Friday, June 12, 2020

The Ballad of Songbirds and Snakes by Suzanne Collins

DNF @ p.101

Me going on a date with The Ballad of Songbirds and Snakes.

Me: So what do you like to do for fun?

TBoSaS: Cabbage soup.

Me: Uh huh.

TBoSaS: Roman names.

Me: Uh huh. *signalling desperately to the waiter for a glass of wine* Those aren't really hobbies you know.

TBoSaS: Hobbies?

Me: You know, things that give your life meaning.

TBoSaS: Oh.

Me: Yeah.

TBoSaS: Does hating on the poors and being surprised that they have feelings count?

Me: This date is over.

So, nobody was looking forward to THE BALLAD OF SONGBIRDS AND SNAKES more than I was and if they say they are, they are liars. Even though a prequel with Coriolanus Snow seemed a bit like a cash grab, I was still willing to put down a "soul of my firstborn" down payment to get my grabby little hands on a copy of this book because I love a good villain origin story.

Keyword: good.

I think the problem here is that it feels so impersonal and boring. The first three books were all narrated in first person and had tautly written action scenes so everything felt very in the moment and urgent. We see the Capitol from Katniss's eyes as this glittering bacchanalia of conspicuous consumption while she and her people are literally starving and she is horrified that she has to compete to the death for the entertainment of these awful people who don't care whether she lives or dies as long as she puts on a good show. Children, for these people, are just another commodity.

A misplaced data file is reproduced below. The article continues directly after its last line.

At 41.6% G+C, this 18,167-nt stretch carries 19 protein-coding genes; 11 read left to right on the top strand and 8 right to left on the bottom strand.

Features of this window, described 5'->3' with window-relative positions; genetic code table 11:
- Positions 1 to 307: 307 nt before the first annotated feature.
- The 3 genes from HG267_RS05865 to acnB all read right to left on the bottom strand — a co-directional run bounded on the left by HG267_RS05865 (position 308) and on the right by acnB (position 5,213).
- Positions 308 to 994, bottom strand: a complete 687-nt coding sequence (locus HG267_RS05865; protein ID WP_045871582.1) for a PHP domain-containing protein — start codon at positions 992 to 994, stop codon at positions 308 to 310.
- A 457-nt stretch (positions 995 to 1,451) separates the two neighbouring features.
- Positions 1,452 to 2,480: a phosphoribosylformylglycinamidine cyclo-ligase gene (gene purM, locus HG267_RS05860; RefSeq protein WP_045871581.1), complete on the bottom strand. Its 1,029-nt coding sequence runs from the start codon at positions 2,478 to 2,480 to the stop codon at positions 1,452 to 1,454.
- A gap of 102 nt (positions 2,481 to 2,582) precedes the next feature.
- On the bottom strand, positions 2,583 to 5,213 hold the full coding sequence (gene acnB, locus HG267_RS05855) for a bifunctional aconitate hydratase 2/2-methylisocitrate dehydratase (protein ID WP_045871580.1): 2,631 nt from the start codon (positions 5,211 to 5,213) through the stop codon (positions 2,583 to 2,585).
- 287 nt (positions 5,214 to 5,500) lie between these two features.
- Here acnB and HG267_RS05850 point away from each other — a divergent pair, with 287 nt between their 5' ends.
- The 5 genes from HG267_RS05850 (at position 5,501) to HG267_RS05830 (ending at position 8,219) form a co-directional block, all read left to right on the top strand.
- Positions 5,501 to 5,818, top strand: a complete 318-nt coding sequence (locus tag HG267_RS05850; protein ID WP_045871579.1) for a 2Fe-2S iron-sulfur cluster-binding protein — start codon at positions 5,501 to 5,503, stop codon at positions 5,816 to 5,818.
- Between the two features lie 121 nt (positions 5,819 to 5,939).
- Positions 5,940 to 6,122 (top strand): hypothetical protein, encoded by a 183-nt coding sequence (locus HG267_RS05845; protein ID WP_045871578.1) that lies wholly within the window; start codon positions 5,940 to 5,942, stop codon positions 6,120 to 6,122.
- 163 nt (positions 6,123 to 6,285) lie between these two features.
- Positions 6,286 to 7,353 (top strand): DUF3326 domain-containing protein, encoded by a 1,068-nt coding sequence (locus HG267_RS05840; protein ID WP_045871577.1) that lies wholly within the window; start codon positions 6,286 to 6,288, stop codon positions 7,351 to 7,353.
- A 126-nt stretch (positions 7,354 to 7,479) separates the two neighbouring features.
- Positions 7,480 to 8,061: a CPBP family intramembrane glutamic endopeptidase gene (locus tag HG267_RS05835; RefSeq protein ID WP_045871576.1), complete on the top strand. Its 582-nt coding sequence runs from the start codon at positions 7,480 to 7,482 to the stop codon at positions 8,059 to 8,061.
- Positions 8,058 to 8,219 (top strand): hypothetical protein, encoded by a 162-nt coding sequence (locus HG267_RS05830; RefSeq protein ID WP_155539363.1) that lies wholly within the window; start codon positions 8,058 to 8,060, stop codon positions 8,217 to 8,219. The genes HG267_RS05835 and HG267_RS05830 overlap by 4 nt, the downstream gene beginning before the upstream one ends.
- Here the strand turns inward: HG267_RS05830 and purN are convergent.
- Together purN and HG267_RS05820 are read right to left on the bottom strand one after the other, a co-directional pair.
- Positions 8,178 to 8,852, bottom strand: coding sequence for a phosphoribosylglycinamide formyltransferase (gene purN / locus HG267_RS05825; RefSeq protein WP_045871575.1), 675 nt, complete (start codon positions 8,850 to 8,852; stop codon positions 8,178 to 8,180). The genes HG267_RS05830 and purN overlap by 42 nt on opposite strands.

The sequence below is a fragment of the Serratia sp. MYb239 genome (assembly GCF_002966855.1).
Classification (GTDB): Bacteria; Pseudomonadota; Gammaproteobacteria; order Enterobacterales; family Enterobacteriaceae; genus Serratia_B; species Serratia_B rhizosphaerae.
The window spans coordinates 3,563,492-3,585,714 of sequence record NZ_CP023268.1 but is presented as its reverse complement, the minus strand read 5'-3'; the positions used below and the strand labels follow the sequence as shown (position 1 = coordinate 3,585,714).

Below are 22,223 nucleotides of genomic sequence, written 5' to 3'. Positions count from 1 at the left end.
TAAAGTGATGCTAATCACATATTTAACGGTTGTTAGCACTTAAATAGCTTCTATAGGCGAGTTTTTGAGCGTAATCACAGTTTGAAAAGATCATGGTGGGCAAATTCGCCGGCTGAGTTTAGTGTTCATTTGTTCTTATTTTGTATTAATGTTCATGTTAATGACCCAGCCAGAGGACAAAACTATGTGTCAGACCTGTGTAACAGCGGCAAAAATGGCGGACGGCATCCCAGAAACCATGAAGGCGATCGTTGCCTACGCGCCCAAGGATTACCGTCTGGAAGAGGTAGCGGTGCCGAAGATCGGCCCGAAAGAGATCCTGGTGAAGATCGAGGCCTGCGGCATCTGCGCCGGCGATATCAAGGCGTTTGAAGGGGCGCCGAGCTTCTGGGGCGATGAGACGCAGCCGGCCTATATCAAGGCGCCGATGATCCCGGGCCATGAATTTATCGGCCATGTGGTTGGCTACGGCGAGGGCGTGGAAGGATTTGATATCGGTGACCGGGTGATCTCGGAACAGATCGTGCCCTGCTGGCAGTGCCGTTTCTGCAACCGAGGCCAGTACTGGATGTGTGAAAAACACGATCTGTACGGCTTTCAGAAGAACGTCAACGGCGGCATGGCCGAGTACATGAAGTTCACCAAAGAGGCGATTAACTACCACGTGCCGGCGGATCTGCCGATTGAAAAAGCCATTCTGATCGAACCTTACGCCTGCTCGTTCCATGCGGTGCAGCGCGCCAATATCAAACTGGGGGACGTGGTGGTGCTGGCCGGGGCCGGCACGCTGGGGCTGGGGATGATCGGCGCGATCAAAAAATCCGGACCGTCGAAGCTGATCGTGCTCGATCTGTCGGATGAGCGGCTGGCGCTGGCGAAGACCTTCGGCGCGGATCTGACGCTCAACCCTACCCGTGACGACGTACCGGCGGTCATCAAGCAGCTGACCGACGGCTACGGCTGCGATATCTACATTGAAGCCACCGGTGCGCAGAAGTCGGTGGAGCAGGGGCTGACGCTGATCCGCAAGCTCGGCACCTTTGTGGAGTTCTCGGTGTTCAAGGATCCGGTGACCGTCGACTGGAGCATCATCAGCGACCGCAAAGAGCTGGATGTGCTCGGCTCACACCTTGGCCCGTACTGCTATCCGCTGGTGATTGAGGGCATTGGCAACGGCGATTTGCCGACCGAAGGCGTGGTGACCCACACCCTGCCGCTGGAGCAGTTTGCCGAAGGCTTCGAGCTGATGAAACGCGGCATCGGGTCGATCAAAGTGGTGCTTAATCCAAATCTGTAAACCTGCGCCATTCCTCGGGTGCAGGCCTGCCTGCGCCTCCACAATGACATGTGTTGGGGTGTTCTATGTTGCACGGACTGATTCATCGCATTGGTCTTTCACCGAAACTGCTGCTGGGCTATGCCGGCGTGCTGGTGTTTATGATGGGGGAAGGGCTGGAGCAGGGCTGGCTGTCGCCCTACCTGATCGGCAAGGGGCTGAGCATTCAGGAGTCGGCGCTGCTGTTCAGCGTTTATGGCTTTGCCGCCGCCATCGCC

Here, it doesn't really work. We already know that the Capitol looks down on the other districts. Seeing Coriolanus bitch and moan about being in genteel poverty while in the same breath whining about how his mentoring Tribute is from the grodiest district doesn't really add anything new to the narrative. And it doesn't help that Lucy Gray is a manic pixie dreamgirl who literally arrives on stage in a frilly ruffled dress, singing stupid songs that take up waaaaay too much of the page count.

And if I heard Coriolanus talk about his fecking cabbage soup one more time.

I can't. I just can't. RIP my untarnished memories of the original series, because this bloated 500-page mess crapped all over it. I think the author would have been better off writing about the first Hunger Games, or one of the games that took place in extreme conditions (like the arctic one), or maybe about a more sympathetic character, like Haymitch or Finnick. I would LOVE to read about Haymitch or Finnick's competitions in the Games and seeing how they got to be the fucked up and jaded individuals that they were in the books. That is the kind of subtle darkness that I expected from the series. I wish it had panned out with this one, but I was mostly just really, really bored.

Date over. And I hope you know, you're paying for that wine, TBoSaS.

1 out of 5 stars

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